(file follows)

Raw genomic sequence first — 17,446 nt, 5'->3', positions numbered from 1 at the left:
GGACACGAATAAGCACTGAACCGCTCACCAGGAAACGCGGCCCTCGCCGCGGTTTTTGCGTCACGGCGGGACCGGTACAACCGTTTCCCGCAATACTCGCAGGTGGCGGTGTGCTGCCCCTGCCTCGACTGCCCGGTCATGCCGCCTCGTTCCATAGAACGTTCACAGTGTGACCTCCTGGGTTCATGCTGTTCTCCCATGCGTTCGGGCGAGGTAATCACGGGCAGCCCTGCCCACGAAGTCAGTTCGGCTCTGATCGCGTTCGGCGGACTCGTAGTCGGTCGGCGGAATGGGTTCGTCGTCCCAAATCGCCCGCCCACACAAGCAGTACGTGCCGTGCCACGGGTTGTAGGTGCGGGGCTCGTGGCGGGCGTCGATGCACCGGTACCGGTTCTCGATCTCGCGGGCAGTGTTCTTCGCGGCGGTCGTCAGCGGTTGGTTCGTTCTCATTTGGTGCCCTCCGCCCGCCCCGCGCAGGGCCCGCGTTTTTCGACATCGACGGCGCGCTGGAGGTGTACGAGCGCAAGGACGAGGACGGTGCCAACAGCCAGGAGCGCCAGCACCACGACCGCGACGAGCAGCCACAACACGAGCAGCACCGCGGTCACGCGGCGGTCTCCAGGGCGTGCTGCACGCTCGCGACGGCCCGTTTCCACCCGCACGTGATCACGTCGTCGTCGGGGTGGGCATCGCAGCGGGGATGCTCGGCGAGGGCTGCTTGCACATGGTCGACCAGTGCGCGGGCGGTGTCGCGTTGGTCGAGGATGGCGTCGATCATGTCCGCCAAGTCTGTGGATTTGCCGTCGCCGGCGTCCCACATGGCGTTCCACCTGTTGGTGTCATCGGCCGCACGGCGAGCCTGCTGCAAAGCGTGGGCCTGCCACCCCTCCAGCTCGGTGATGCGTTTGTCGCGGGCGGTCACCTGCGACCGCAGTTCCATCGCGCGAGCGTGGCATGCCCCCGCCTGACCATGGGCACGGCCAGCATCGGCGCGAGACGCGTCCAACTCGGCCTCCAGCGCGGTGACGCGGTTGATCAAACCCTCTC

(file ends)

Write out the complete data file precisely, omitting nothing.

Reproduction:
Raw genomic sequence first — 17,446 nt, 5'->3', positions numbered from 1 at the left:
GGACACGAATAAGCACTGAACCGCTCACCAGGAAACGCGGCCCTCGCCGCGGTTTTTGCGTCACGGCGGGACCGGTACAACCGTTTCCCGCAATACTCGCAGGTGGCGGTGTGCTGCCCCTGCCTCGACTGCCCGGTCATGCCGCCTCGTTCCATAGAACGTTCACAGTGTGACCTCCTGGGTTCATGCTGTTCTCCCATGCGTTCGGGCGAGGTAATCACGGGCAGCCCTGCCCACGAAGTCAGTTCGGCTCTGATCGCGTTCGGCGGACTCGTAGTCGGTCGGCGGAATGGGTTCGTCGTCCCAAATCGCCCGCCCACACAAGCAGTACGTGCCGTGCCACGGGTTGTAGGTGCGGGGCTCGTGGCGGGCGTCGATGCACCGGTACCGGTTCTCGATCTCGCGGGCAGTGTTCTTCGCGGCGGTCGTCAGCGGTTGGTTCGTTCTCATTTGGTGCCCTCCGCCCGCCCCGCGCAGGGCCCGCGTTTTTCGACATCGACGGCGCGCTGGAGGTGTACGAGCGCAAGGACGAGGACGGTGCCAACAGCCAGGAGCGCCAGCACCACGACCGCGACGAGCAGCCACAACACGAGCAGCACCGCGGTCACGCGGCGGTCTCCAGGGCGTGCTGCACGCTCGCGACGGCCCGTTTCCACCCGCACGTGATCACGTCGTCGTCGGGGTGGGCATCGCAGCGGGGATGCTCGGCGAGGGCTGCTTGCACATGGTCGACCAGTGCGCGGGCGGTGTCGCGTTGGTCGAGGATGGCGTCGATCATGTCCGCCAAGTCTGTGGATTTGCCGTCGCCGGCGTCCCACATGGCGTTCCACCTGTTGGTGTCATCGGCCGCACGGCGAGCCTGCTGCAAAGCGTGGGCCTGCCACCCCTCCAGCTCGGTGATGCGTTTGTCGCGGGCGGTCACCTGCGACCGCAGTTCCATCGCGCGAGCGTGGCATGCCCCCGCCTGACCATGGGCACGGCCAGCATCGGCGCGAGACGCGTCCAACTCGGCCTCCAGCGCGGTGACGCGGTTGATCAAACCCTCTC